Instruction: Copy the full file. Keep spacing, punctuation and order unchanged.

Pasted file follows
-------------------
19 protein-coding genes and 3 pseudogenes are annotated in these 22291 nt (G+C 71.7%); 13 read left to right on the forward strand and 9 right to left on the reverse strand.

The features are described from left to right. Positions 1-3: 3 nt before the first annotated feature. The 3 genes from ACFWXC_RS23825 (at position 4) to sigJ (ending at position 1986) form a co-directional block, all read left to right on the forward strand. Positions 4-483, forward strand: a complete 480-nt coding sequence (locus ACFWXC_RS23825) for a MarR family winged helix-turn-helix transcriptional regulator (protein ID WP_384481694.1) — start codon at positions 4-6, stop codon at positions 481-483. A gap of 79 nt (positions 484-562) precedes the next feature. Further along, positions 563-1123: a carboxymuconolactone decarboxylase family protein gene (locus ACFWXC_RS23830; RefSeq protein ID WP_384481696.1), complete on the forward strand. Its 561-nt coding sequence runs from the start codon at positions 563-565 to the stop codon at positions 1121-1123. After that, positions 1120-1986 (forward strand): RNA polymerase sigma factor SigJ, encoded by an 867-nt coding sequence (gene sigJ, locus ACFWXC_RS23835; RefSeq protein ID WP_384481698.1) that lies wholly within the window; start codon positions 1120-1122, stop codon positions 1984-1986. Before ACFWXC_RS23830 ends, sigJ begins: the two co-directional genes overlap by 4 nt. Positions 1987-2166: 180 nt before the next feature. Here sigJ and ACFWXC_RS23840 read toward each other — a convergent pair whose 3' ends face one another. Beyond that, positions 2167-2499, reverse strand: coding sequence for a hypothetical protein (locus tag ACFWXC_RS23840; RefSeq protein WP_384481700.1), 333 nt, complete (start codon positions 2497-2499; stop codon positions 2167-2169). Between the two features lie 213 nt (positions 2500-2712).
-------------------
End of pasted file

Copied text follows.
19 protein-coding genes and 3 pseudogenes are annotated in these 22291 nt (G+C 71.7%); 13 read left to right on the forward strand and 9 right to left on the reverse strand.

The features are described from left to right. Positions 1-3: 3 nt before the first annotated feature. The 3 genes from ACFWXC_RS23825 (at position 4) to sigJ (ending at position 1986) form a co-directional block, all read left to right on the forward strand. Positions 4-483, forward strand: a complete 480-nt coding sequence (locus ACFWXC_RS23825) for a MarR family winged helix-turn-helix transcriptional regulator (protein ID WP_384481694.1) — start codon at positions 4-6, stop codon at positions 481-483. A gap of 79 nt (positions 484-562) precedes the next feature. Further along, positions 563-1123: a carboxymuconolactone decarboxylase family protein gene (locus ACFWXC_RS23830; RefSeq protein ID WP_384481696.1), complete on the forward strand. Its 561-nt coding sequence runs from the start codon at positions 563-565 to the stop codon at positions 1121-1123. After that, positions 1120-1986 (forward strand): RNA polymerase sigma factor SigJ, encoded by an 867-nt coding sequence (gene sigJ, locus ACFWXC_RS23835; RefSeq protein ID WP_384481698.1) that lies wholly within the window; start codon positions 1120-1122, stop codon positions 1984-1986. Before ACFWXC_RS23830 ends, sigJ begins: the two co-directional genes overlap by 4 nt. Positions 1987-2166: 180 nt before the next feature. Here sigJ and ACFWXC_RS23840 read toward each other — a convergent pair whose 3' ends face one another. Beyond that, positions 2167-2499, reverse strand: coding sequence for a hypothetical protein (locus tag ACFWXC_RS23840; RefSeq protein WP_384481700.1), 333 nt, complete (start codon positions 2497-2499; stop codon positions 2167-2169). Between the two features lie 213 nt (positions 2500-2712).